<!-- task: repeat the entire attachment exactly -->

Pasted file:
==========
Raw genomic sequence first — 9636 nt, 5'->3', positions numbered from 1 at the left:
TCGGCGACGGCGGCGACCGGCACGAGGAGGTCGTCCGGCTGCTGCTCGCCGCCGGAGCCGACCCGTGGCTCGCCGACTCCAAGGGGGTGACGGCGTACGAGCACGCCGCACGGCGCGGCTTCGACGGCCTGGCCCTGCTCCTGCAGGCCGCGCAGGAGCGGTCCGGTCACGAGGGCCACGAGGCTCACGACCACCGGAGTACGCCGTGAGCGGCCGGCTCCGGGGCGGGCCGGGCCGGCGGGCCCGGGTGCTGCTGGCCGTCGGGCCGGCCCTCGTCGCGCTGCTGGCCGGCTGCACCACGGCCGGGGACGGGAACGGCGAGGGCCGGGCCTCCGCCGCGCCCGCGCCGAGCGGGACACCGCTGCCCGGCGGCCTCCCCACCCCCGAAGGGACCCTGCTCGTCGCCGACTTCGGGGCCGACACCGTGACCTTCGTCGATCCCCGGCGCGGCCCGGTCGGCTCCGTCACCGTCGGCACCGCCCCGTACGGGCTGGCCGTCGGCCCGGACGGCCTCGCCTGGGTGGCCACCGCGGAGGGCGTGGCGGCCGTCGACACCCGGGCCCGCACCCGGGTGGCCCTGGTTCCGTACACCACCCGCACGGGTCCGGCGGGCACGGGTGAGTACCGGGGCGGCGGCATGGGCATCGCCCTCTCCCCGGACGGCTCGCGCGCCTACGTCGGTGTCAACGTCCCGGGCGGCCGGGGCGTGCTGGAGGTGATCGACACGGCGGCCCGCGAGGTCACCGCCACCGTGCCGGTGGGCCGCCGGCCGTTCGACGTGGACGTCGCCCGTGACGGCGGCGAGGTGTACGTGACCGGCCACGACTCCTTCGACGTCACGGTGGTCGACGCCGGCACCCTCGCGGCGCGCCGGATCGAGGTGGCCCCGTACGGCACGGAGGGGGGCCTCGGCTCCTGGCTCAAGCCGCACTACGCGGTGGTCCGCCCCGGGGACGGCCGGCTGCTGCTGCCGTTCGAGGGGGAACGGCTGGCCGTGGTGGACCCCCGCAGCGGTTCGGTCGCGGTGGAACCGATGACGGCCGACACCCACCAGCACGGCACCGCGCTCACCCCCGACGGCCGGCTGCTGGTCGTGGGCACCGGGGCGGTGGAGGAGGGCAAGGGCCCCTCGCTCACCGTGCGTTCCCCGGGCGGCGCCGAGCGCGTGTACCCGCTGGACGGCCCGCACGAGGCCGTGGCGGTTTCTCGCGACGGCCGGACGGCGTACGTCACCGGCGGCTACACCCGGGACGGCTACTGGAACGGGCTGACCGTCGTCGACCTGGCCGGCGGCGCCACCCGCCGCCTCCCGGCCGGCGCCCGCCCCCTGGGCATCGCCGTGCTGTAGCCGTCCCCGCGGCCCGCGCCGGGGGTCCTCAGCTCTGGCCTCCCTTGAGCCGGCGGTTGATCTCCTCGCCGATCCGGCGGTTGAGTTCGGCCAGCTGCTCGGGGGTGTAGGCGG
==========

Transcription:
Raw genomic sequence first — 9636 nt, 5'->3', positions numbered from 1 at the left:
TCGGCGACGGCGGCGACCGGCACGAGGAGGTCGTCCGGCTGCTGCTCGCCGCCGGAGCCGACCCGTGGCTCGCCGACTCCAAGGGGGTGACGGCGTACGAGCACGCCGCACGGCGCGGCTTCGACGGCCTGGCCCTGCTCCTGCAGGCCGCGCAGGAGCGGTCCGGTCACGAGGGCCACGAGGCTCACGACCACCGGAGTACGCCGTGAGCGGCCGGCTCCGGGGCGGGCCGGGCCGGCGGGCCCGGGTGCTGCTGGCCGTCGGGCCGGCCCTCGTCGCGCTGCTGGCCGGCTGCACCACGGCCGGGGACGGGAACGGCGAGGGCCGGGCCTCCGCCGCGCCCGCGCCGAGCGGGACACCGCTGCCCGGCGGCCTCCCCACCCCCGAAGGGACCCTGCTCGTCGCCGACTTCGGGGCCGACACCGTGACCTTCGTCGATCCCCGGCGCGGCCCGGTCGGCTCCGTCACCGTCGGCACCGCCCCGTACGGGCTGGCCGTCGGCCCGGACGGCCTCGCCTGGGTGGCCACCGCGGAGGGCGTGGCGGCCGTCGACACCCGGGCCCGCACCCGGGTGGCCCTGGTTCCGTACACCACCCGCACGGGTCCGGCGGGCACGGGTGAGTACCGGGGCGGCGGCATGGGCATCGCCCTCTCCCCGGACGGCTCGCGCGCCTACGTCGGTGTCAACGTCCCGGGCGGCCGGGGCGTGCTGGAGGTGATCGACACGGCGGCCCGCGAGGTCACCGCCACCGTGCCGGTGGGCCGCCGGCCGTTCGACGTGGACGTCGCCCGTGACGGCGGCGAGGTGTACGTGACCGGCCACGACTCCTTCGACGTCACGGTGGTCGACGCCGGCACCCTCGCGGCGCGCCGGATCGAGGTGGCCCCGTACGGCACGGAGGGGGGCCTCGGCTCCTGGCTCAAGCCGCACTACGCGGTGGTCCGCCCCGGGGACGGCCGGCTGCTGCTGCCGTTCGAGGGGGAACGGCTGGCCGTGGTGGACCCCCGCAGCGGTTCGGTCGCGGTGGAACCGATGACGGCCGACACCCACCAGCACGGCACCGCGCTCACCCCCGACGGCCGGCTGCTGGTCGTGGGCACCGGGGCGGTGGAGGAGGGCAAGGGCCCCTCGCTCACCGTGCGTTCCCCGGGCGGCGCCGAGCGCGTGTACCCGCTGGACGGCCCGCACGAGGCCGTGGCGGTTTCTCGCGACGGCCGGACGGCGTACGTCACCGGCGGCTACACCCGGGACGGCTACTGGAACGGGCTGACCGTCGTCGACCTGGCCGGCGGCGCCACCCGCCGCCTCCCGGCCGGCGCCCGCCCCCTGGGCATCGCCGTGCTGTAGCCGTCCCCGCGGCCCGCGCCGGGGGTCCTCAGCTCTGGCCTCCCTTGAGCCGGCGGTTGATCTCCTCGCCGATCCGGCGGTTGAGTTCGGCCAGCTGCTCGGGGGTGTAGGCGG